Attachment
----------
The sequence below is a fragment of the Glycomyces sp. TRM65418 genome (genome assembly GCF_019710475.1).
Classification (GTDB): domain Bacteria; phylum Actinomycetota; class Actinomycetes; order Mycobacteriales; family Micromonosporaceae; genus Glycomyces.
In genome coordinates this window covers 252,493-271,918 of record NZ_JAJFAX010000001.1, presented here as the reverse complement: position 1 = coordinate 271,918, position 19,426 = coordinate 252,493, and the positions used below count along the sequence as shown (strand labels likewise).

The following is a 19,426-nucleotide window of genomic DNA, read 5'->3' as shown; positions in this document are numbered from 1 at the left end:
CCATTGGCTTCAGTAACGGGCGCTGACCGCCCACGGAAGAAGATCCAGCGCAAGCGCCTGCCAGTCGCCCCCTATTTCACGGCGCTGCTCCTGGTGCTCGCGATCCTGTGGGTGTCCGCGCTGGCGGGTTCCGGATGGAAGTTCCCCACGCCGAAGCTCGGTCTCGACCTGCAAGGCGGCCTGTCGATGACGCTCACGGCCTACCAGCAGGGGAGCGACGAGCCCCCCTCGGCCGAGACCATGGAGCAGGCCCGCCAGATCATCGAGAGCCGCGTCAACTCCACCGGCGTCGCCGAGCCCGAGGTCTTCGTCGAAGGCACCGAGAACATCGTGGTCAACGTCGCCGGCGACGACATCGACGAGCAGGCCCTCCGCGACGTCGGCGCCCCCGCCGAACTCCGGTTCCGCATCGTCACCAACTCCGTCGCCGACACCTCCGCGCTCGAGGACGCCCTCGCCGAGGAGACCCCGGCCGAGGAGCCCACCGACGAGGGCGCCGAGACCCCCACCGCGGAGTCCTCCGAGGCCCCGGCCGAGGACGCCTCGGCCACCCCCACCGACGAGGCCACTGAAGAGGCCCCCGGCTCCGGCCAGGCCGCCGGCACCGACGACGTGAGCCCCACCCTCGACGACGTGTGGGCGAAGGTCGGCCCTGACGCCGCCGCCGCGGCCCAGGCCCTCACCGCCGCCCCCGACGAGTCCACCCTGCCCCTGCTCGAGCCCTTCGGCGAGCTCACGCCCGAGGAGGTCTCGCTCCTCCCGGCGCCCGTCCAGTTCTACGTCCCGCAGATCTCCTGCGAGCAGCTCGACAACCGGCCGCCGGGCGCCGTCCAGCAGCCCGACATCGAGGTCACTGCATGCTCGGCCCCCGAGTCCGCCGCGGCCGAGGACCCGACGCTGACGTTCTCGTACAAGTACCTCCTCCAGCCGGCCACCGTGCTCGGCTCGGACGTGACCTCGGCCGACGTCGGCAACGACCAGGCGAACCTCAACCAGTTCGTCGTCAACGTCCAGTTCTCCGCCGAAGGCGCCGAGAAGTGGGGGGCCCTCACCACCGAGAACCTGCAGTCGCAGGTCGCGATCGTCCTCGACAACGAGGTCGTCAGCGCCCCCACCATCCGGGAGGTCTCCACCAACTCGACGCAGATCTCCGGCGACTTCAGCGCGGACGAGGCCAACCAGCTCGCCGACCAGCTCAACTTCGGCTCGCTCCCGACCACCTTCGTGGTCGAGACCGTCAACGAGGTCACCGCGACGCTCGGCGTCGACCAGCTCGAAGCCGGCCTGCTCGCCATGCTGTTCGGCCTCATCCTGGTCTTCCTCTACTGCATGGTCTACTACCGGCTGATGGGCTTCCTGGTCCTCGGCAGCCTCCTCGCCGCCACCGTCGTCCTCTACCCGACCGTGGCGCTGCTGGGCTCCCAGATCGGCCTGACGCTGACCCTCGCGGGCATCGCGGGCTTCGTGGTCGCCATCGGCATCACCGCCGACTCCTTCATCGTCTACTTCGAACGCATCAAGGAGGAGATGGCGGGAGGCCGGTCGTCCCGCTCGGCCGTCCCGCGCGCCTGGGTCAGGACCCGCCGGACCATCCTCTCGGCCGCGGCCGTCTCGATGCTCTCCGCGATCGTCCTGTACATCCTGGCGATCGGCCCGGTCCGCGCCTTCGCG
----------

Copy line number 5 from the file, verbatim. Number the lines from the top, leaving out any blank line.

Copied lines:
CCATTGGCTTCAGTAACGGGCGCTGACCGCCCACGGAAGAAGATCCAGCGCAAGCGCCTGCCAGTCGCCCCCTATTTCACGGCGCTGCTCCTGGTGCTCGCGATCCTGTGGGTGTCCGCGCTGGCGGGTTCCGGATGGAAGTTCCCCACGCCGAAGCTCGGTCTCGACCTGCAAGGCGGCCTGTCGATGACGCTCACGGCCTACCAGCAGGGGAGCGACGAGCCCCCCTCGGCCGAGACCATGGAGCAGGCCCGCCAGATCATCGAGAGCCGCGTCAACTCCACCGGCGTCGCCGAGCCCGAGGTCTTCGTCGAAGGCACCGAGAACATCGTGGTCAACGTCGCCGGCGACGACATCGACGAGCAGGCCCTCCGCGACGTCGGCGCCCCCGCCGAACTCCGGTTCCGCATCGTCACCAACTCCGTCGCCGACACCTCCGCGCTCGAGGACGCCCTCGCCGAGGAGACCCCGGCCGAGGAGCCCACCGACGAGGGCGCCGAGACCCCCACCGCGGAGTCCTCCGAGGCCCCGGCCGAGGACGCCTCGGCCACCCCCACCGACGAGGCCACTGAAGAGGCCCCCGGCTCCGGCCAGGCCGCCGGCACCGACGACGTGAGCCCCACCCTCGACGACGTGTGGGCGAAGGTCGGCCCTGACGCCGCCGCCGCGGCCCAGGCCCTCACCGCCGCCCCCGACGAGTCCACCCTGCCCCTGCTCGAGCCCTTCGGCGAGCTCACGCCCGAGGAGGTCTCGCTCCTCCCGGCGCCCGTCCAGTTCTACGTCCCGCAGATCTCCTGCGAGCAGCTCGACAACCGGCCGCCGGGCGCCGTCCAGCAGCCCGACATCGAGGTCACTGCATGCTCGGCCCCCGAGTCCGCCGCGGCCGAGGACCCGACGCTGACGTTCTCGTACAAGTACCTCCTCCAGCCGGCCACCGTGCTCGGCTCGGACGTGACCTCGGCCGACGTCGGCAACGACCAGGCGAACCTCAACCAGTTCGTCGTCAACGTCCAGTTCTCCGCCGAAGGCGCCGAGAAGTGGGGGGCCCTCACCACCGAGAACCTGCAGTCGCAGGTCGCGATCGTCCTCGACAACGAGGTCGTCAGCGCCCCCACCATCCGGGAGGTCTCCACCAACTCGACGCAGATCTCCGGCGACTTCAGCGCGGACGAGGCCAACCAGCTCGCCGACCAGCTCAACTTCGGCTCGCTCCCGACCACCTTCGTGGTCGAGACCGTCAACGAGGTCACCGCGACGCTCGGCGTCGACCAGCTCGAAGCCGGCCTGCTCGCCATGCTGTTCGGCCTCATCCTGGTCTTCCTCTACTGCATGGTCTACTACCGGCTGATGGGCTTCCTGGTCCTCGGCAGCCTCCTCGCCGCCACCGTCGTCCTCTACCCGACCGTGGCGCTGCTGGGCTCCCAGATCGGCCTGACGCTGACCCTCGCGGGCATCGCGGGCTTCGTGGTCGCCATCGGCATCACCGCCGACTCCTTCATCGTCTACTTCGAACGCATCAAGGAGGAGATGGCGGGAGGCCGGTCGTCCCGCTCGGCCGTCCCGCGCGCCTGGGTCAGGACCCGCCGGACCATCCTCTCGGCCGCGGCCGTCTCGATGCTCTCCGCGATCGTCCTGTACATCCTGGCGATCGGCCCGGTCCGCGCCTTCGCG